Marilen Von Wick was a German artist. Born in the year 1932, Marilen Von Wick passed on in 2015. Additionally, specialists like Antonio Massari, István Kis, John Richard Howley, Doc Tate Nevaquaya, and Yu Fujiwara were brought into the world that year.
Marilen Von Wick was born in 1932 and grew up during the 1950s and was affected by the artistic bloom of the time. During the Post War period, New York City turned into a worldwide concentration for Modernism. During the Second World War, numerous specialists had ventured out to the city in the wake of having fled estranged abroad from Europe, which brought about a blending and amalgamation of capacities and thoughts. While in New York, powerful Europeans, for example, Piet Mondrian, Josef Albers, and Hans Hoffmann gave motivation to American specialists and affected social development in the United States for a long time that followed. Dynamic Expressionism commanded during the 1950s as a central strategy for painting and investigated thoughts concerning the great and otherworldliness. Specialists attempted to concentrate on painting’s conventional properties, and Action Painting took motivation from the political opportunities of the United States, contrary to the restrictions of the Soviet coalition. Critical specialists of this period included Jackson Pollock, Willem de Kooning, Mark Rothko, Frank Kline, Barnett Newman, Clyfford Still, and Adolph Gottlieb. In resulting updates, the commitments and endeavors of female specialists, for example, Lee Krasner, Joan Mitchell, and Louise Bourgeois have been commended, among numerous other female creatives.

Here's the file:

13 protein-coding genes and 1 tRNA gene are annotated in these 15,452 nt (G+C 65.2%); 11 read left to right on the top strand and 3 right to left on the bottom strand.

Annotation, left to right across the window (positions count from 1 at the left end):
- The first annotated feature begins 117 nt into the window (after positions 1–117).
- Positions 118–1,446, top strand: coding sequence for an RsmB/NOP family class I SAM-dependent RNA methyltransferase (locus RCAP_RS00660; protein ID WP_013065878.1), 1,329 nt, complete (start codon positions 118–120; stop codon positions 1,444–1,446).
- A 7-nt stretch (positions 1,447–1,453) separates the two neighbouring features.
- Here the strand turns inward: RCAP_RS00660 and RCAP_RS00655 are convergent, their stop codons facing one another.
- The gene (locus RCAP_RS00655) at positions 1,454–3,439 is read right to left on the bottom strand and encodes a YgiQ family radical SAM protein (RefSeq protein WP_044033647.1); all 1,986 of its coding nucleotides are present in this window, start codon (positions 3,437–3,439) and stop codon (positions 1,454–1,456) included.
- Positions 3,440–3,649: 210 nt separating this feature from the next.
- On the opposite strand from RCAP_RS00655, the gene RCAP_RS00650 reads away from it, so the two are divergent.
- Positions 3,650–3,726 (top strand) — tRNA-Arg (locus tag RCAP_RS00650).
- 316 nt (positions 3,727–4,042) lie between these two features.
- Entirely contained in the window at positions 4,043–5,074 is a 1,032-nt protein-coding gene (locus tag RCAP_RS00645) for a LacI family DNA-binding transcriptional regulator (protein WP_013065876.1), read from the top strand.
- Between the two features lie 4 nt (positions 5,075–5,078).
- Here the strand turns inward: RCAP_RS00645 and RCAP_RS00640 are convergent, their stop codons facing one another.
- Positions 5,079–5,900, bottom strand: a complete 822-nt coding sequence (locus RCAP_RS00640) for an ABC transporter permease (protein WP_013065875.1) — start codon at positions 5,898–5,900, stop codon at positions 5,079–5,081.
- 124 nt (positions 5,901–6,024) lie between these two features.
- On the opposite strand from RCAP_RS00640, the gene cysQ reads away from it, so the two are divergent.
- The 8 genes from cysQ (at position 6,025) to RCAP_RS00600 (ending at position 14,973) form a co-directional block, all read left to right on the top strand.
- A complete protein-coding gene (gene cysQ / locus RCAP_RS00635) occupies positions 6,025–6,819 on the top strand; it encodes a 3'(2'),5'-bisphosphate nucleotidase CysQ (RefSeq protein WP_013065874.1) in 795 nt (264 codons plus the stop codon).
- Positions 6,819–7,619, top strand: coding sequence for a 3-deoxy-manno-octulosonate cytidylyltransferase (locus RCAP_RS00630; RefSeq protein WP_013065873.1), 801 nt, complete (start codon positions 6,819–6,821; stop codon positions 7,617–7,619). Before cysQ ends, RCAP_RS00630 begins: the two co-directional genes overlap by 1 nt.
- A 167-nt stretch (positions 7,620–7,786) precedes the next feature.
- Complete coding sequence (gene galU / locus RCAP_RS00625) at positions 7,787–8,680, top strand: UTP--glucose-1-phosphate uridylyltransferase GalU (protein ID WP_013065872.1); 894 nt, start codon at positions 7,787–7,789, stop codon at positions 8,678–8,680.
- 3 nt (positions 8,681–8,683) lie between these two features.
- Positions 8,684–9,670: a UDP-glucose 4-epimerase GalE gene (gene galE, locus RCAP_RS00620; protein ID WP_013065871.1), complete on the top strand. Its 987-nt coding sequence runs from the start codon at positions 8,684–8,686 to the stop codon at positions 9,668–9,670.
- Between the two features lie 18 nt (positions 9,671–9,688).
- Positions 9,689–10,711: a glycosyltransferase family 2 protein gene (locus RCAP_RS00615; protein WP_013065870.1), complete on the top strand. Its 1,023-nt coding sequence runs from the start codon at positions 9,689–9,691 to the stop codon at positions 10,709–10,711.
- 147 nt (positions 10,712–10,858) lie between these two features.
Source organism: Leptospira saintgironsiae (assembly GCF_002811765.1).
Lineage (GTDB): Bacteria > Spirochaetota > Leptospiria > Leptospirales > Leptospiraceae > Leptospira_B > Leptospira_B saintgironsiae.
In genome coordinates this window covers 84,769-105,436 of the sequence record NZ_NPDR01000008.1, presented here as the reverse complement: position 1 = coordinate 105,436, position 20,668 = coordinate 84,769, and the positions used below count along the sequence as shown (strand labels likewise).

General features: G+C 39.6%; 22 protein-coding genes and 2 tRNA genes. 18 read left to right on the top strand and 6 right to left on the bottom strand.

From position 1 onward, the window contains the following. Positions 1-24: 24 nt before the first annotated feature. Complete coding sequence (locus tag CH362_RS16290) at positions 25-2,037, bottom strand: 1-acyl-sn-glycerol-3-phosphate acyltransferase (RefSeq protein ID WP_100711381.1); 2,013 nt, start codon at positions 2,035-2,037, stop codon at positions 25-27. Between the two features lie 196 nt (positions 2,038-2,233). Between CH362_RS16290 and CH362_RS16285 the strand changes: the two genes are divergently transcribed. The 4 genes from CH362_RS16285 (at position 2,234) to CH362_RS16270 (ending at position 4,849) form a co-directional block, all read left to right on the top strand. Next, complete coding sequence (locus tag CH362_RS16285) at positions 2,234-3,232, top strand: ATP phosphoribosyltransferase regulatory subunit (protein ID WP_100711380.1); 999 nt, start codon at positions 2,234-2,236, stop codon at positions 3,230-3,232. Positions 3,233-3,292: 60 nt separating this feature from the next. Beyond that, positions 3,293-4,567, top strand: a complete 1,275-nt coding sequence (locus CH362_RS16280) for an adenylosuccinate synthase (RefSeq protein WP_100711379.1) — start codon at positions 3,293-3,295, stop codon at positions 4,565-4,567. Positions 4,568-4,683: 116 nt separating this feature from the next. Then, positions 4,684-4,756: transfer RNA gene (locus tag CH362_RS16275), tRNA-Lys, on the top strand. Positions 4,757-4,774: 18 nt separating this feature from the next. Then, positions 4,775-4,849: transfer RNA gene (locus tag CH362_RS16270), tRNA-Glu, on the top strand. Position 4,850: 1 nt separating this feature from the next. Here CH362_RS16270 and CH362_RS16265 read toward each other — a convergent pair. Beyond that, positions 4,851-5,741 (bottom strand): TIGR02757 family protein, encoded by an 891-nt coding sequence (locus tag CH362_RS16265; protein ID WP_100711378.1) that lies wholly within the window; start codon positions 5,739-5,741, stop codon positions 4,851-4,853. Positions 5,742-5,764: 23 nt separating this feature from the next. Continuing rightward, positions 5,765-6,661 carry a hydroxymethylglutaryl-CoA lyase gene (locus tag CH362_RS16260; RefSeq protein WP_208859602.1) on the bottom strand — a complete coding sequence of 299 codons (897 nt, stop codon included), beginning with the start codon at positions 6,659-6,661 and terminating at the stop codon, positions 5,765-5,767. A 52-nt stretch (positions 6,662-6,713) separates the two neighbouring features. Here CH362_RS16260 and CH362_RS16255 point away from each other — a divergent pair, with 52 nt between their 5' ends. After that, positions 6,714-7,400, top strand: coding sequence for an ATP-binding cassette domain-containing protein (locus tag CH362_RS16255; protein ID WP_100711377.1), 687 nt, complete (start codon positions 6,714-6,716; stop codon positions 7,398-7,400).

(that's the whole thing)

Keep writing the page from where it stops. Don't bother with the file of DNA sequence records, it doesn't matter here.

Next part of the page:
Our interlocutor is Merilen’s eldest son Mr. Georg von Wick – Chairman of the board of directors of the community of heirs von Wick.
Can you tell us a bit more about Marilen von Wick’s life? What was she like?
Georg: In early childhood, Marlen von Wick was very interested and talented in music and art – inspired by her mother Maria Francken, who was a passionate hobby painter and draughtswoman, Marilen attended the Bonn Conservatory from 1937 to 1942 and completed her education with the music exam.
From 1956 she was bound to the education and further education of her 4 children Georg, Vera, Joachim and Ekkehart (born 1956 – 1963), but at the same time she studied art history at the Rheinische Friedrich-Wilhelm-University in Bonn.
Marilen was very interested in the history of her own family “Francken” as well as the family of her husband Dr. Georg von Wick. For example, she discovered that the family roots reached to the famous painter dynasty Francken-Vrancx-Francke from Herentals b. Antwerp.
Marilen first began her studies in 1977-1980 at the age of 45, first at the Folkwangschule Essen (applied arts) and after successfully passing application tests despite her advanced age, from 1980 onwards at the Staatliche Kunstakademie Düsseldorf (fine arts). She completed her studies in 1986 as a master student (Meisterschüler) of the academy.
In 1986 Marilen von Wick was awarded a special distinction, the 1st prize for contemporary painting by the International Association of Art (IAA) England.
Her first noteworthy and successful exhibition took place in 1977 at the Royal Academy in London. Other important exhibitions were: